Cogini Blog

Jake Morrison

Choosing a Linux distribution

I have been using Linux since 1993, so I will give a bit of a history lesson to explain the motivation behind the popular distributions. There are two main families, RedHat and Debian. RedHat traditionally comes from the corporate world, and Debian from the free software community. Read more…

Jake Morrison

Benchmarking Phoenix on Digital Ocean

Just for fun, I decided to benchmark the performance of the elixir deploy template running on a $5/month Digital Ocean Droplet. Read more…

Jake Morrison

SaaS pricing: users are not all the same

It's popular these days to use hosted applications instead of running your own infrastructure. It's frustrating as a customer, though, when the pricing model is not sophisticated enough to match your actual usage. In a SaaS product, your pricing should scale with the value the customer gets from the product … Read more…

Jake Morrison

Avoiding GenServer bottlenecks

GenServers are the standard way to create services in Elixir. At it's heart, a GenServer is a separate process (thread) that receives messages, does some work, manages state, and sends responses back. If that's what you want, great. It's important to recognize, though, that a GenServer only handles one request … Read more…

Jake Morrison

Database migrations in the cloud

Database migrations are used to automatically keep the database in sync with the code that uses it. Elixir apps should be deployed as releases, supervised by systemd. Here is an example of how to run migrations when deploying Elixir releases. It's tempting to automatically run database migrations when the app … Read more…

Jake Morrison

Deploying Elixir apps without sudo

We normally deploy Elixir apps as releases, supervised by systemd. After we have deployed the new release, we restart the app to make it live: sudo /bin/systemctl restart foo The user account needs sufficient permissions to restart the app, though. Instead of giving the deploy account full sudo permissions … Read more…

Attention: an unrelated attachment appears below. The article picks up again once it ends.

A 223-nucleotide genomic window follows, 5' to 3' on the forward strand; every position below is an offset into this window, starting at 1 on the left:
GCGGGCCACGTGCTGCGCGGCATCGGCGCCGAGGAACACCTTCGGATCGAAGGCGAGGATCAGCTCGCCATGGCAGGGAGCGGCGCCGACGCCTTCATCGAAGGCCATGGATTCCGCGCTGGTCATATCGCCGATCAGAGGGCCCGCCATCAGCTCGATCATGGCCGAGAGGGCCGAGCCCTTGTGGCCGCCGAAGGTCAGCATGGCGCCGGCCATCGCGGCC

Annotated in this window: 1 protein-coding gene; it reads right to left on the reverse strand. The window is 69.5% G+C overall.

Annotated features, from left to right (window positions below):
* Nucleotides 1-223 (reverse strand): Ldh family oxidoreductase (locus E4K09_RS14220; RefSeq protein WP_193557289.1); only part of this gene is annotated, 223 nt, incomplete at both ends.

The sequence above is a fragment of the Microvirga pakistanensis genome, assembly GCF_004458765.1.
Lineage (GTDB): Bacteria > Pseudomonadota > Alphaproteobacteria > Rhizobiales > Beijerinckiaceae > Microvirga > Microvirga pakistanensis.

Jake Morrison

Getting the client public IP address in Phoenix

When your app is running behind a proxy like Nginx or a CDN, then the requests will all look like they are coming from the proxy. Use the X-Forwarded-For header to set the remote_ip correctly. Read more…

Jake Morrison

Port forwarding with iptables

In order to listen on a TCP port less than 1024, an app traditionally needs to be started as root. Over the years this has resulted in many security problems. A better solution is to run the application on a normal port such as 4000, and redirect traffic in the … Read more…

Jake Morrison

Rate limiting Nginx requests

Any popular service may be the unfortunate recipient of a DDOS attack. We find that DDOS load ends up driving capacity planning, as it can easily be 10x the normal load. You can rate limit at multiple levels. You might use a service such as CloudFlare, filtering provided by your … Read more…

Jake Morrison

Serving your Phoenix app with Nginx

It's common to run web apps behind a proxy such as Nginx or HAProxy. Nginx listens on port 80, then forwards traffic to the app on another port, e.g. 4000. Following is an example nginx.conf config: user nginx; worker_processes auto; error_log /var/log/nginx/error.log warn; pid … Read more…


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